Focus is like a muscle in the body, the more you use it the stronger it becomes. Dharana cuts through the endless chatter of the mind and paves the way for a calm, centered, and still mind.
This may sound easy but it’s surprisingly challenging. So don’t get frustrated if the mind wanders off (and trust me, it will). Gently bring your focus back, over and over again, and you will see your progress.
Meditation or contemplation, the seventh stage of ashtanga, is the uninterrupted flow of concentration. Although concentration (dharana) and meditation (dhyana) may appear to be one and the same, a fine line of distinction exists between these two stages. Where dharana practices one-pointed attention, dhyana is ultimately a state of being keenly aware without focus.
At this stage, the mind has become quiet, and in the stillness it produces few or no thoughts at all. In dhyana we dissolve separateness and experience a deep river of peace. The strength and stamina it takes to reach this state of stillness is quite impressive. But don't give up. While this may seem a difficult (if not impossible) task, remember that yoga is a process.
Of course we still need to get on with our daily lives, we don’t have the luxury of sitting underneath the Boddhi tree meditating for days. But even though we may not attain the "picture perfect" pose, or the ideal state of consciousness, we benefit immensly at every stage of our progress.
Samadhi is absolute, ecstatic transcendence moving beyond time, form and space. It's the goal of all yoga and the supreme state of consciousness.
Patanjali describes this eighth and final stage of ashtanga as enlightenment, absorption, and divine bliss. In samadhi the meditator transcends the Self altogether and comes to realize a profound connection to the Divine and an interconnectedness with all living things. With this realization comes the "peace that passeth all understanding", the experience of bliss and being at one with the Universe.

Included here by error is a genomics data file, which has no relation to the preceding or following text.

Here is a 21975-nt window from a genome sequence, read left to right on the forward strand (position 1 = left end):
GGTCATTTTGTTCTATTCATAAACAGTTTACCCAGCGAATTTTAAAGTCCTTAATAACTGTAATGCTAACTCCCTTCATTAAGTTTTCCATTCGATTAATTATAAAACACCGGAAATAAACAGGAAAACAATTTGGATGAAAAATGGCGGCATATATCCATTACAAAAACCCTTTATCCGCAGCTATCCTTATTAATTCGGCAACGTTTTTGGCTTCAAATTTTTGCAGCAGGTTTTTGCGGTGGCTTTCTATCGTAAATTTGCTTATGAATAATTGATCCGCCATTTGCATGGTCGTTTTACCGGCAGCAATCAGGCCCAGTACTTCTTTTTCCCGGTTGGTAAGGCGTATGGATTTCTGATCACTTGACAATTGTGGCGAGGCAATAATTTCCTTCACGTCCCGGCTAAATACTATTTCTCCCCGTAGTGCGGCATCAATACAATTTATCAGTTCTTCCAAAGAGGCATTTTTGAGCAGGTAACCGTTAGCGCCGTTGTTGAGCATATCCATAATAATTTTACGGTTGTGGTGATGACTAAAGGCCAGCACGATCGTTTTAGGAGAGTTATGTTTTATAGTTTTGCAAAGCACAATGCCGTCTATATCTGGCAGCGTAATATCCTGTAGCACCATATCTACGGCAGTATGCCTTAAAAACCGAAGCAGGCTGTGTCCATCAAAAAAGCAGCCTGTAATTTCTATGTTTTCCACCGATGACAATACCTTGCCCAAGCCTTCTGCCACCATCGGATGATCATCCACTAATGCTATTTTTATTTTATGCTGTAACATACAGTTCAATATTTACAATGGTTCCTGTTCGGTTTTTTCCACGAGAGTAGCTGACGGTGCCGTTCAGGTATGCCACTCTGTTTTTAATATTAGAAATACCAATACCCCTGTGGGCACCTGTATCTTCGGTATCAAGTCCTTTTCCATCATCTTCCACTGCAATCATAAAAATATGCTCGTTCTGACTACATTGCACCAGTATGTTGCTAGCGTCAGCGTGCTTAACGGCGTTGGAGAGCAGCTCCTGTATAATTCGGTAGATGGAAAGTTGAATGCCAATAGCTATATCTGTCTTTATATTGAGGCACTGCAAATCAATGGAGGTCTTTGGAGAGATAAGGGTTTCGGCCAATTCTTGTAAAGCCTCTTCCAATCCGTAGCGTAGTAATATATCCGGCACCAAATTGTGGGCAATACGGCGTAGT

I know this may sound rather airy-fairy, but if we pause to examine what we really want to get out of life, wouldn’t joy, fulfillment and freedom be on top of our lists?
What Patanjali has described as the completion of the yogic path is what, deep down, all human beings aspire to: PEACE.
We also might give some thought to the fact that this ultimate stage of yoga, enlightenment, can neither be bought nor possessed. It can only be experienced, the price of which is the continual devotion of the aspiring yogi.
If this seems completely out of reach then maybe consider applying for a 10-day silent Vipassana Retreat. There are countless centres in Europe and all over the world. There is no charge for the course, not even to cover the cost of food and accommodation. All expenses are met by donations from those who have completed a course, experienced the benefits of Vipassana, and wish to give others the same opportunity. Yes I have done one, and it is life-changing.